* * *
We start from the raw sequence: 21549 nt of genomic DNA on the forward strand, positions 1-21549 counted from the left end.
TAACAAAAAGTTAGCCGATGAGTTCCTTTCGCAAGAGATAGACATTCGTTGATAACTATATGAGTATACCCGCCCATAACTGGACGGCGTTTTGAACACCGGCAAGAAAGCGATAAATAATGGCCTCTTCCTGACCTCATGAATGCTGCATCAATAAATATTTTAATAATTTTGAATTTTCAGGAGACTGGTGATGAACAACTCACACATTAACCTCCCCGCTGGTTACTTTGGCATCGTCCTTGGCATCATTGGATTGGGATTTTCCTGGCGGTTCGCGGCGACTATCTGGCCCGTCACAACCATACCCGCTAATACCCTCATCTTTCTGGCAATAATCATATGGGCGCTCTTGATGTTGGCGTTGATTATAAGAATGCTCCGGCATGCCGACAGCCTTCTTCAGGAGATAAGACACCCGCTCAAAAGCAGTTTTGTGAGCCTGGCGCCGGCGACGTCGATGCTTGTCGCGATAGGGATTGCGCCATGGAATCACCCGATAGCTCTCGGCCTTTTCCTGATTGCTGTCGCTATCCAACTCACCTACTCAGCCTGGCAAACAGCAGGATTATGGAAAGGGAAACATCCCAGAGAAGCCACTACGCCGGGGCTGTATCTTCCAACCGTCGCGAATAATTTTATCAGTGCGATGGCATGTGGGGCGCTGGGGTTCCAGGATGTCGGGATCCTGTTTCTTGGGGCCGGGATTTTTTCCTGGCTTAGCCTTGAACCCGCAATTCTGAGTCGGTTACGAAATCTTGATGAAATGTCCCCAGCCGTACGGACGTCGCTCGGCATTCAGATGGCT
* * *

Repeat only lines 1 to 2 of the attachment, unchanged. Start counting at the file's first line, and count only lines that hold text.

We start from the raw sequence: 21549 nt of genomic DNA on the forward strand, positions 1-21549 counted from the left end.
TAACAAAAAGTTAGCCGATGAGTTCCTTTCGCAAGAGATAGACATTCGTTGATAACTATATGAGTATACCCGCCCATAACTGGACGGCGTTTTGAACACCGGCAAGAAAGCGATAAATAATGGCCTCTTCCTGACCTCATGAATGCTGCATCAATAAATATTTTAATAATTTTGAATTTTCAGGAGACTGGTGATGAACAACTCACACATTAACCTCCCCGCTGGTTACTTTGGCATCGTCCTTGGCATCATTGGATTGGGATTTTCCTGGCGGTTCGCGGCGACTATCTGGCCCGTCACAACCATACCCGCTAATACCCTCATCTTTCTGGCAATAATCATATGGGCGCTCTTGATGTTGGCGTTGATTATAAGAATGCTCCGGCATGCCGACAGCCTTCTTCAGGAGATAAGACACCCGCTCAAAAGCAGTTTTGTGAGCCTGGCGCCGGCGACGTCGATGCTTGTCGCGATAGGGATTGCGCCATGGAATCACCCGATAGCTCTCGGCCTTTTCCTGATTGCTGTCGCTATCCAACTCACCTACTCAGCCTGGCAAACAGCAGGATTATGGAAAGGGAAACATCCCAGAGAAGCCACTACGCCGGGGCTGTATCTTCCAACCGTCGCGAATAATTTTATCAGTGCGATGGCATGTGGGGCGCTGGGGTTCCAGGATGTCGGGATCCTGTTTCTTGGGGCCGGGATTTTTTCCTGGCTTAGCCTTGAACCCGCAATTCTGAGTCGGTTACGAAATCTTGATGAAATGTCCCCAGCCGTACGGACGTCGCTCGGCATTCAGATGGCT